Take a Stand for your Health: The benefits of using a standing desk
Purpose: After my speech, the audience will have knowledge of the benefits of using a standing desk.
Thank you Madam Toastmaster. Fellow Toastmasters and visiting guests, thank you for allowing me to speak to you on this evening.
One of the first things I noticed when I started working at Adfitech was there was one person in IT that was using a standing desk. I was the “new guy,” and had many things to learn, so I was hesitant to approach Jake and ask about the standing desk. Jake eventually began to work remotely from London, so I did not have an opportunity to talk to him about his reasoning for switching to a standing-desk. Over the next couple of months, several other people in IT made the switch to a standing-desk.
I took it upon myself to research the topic. During my research, several benefits were found. I found using a standing desk has a positive impact on your cardiovascular and skeletal systems, and there is a boost in cognitive function.
Benefit 1 – Cardiovascular System
Sitting for a prolonged period of time has a negative impact on your cardiovascular system. Sitting for more than 90 minutes at a time decreases the blood flow behind your knees by close to 50%. This decrease in blood flow increases the risk of developing a blood clot, or deep vein thrombosis.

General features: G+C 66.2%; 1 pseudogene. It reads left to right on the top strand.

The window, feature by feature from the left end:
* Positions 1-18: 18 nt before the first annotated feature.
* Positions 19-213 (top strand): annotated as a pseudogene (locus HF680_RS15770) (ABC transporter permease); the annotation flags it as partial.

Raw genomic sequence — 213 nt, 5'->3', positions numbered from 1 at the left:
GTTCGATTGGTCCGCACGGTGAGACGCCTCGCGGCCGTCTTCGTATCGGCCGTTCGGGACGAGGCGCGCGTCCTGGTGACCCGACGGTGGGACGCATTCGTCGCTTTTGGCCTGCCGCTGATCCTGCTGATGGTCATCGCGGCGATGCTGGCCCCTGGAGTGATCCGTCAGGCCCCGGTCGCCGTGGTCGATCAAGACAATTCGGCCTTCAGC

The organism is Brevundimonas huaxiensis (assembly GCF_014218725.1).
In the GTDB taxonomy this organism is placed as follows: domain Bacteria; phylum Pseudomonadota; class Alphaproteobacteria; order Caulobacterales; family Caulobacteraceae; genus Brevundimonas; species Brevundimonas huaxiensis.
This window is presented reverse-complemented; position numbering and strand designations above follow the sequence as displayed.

A study out of Australia found that individuals who sit for long periods of time on a consistent basis are more at risk for developing heart disease. The study also found that the negative impacts associated with long periods of sitting are not countered by exercise. The study did find, however, the negative impacts are lessened by breaking up periods of being sedentary.
Since I haven’t had the proper health tests both before and after staring to use a standing desk, I cannot say for sure that I have experienced a positive benefit on my cardiovascular system.
I can say that hearing the results of some of the research has been a major motivating factor in making the switch. I consider myself a healthy and active person, so it was alarming to hear that the negative effects of prolonged sitting cannot be mitigated with exercise. That, alone, was reason enough for me to make the switch. Moving from the circulatory system, the skeletal system also benefits positively from using a standing desk.
Benefit 2 – Skeletal System
To remain in a standing position, certain muscles in our legs and lower back have to contract. Some of these muscles are not activated during the time our body is in a sitting position, so spending more time standing will cause an increase in strength in the legs and lower back.
Sitting for long periods of time can have a negative impact on your hip flexors. The hip flexors are a series of muscles that allow you to lift your leg in front of you. As you can imagine, prolonged periods of sitting can cause these muscles to shorten. Shortened hip flexors can lead to muscular imbalances that can have negative impacts on your knees and your lower back.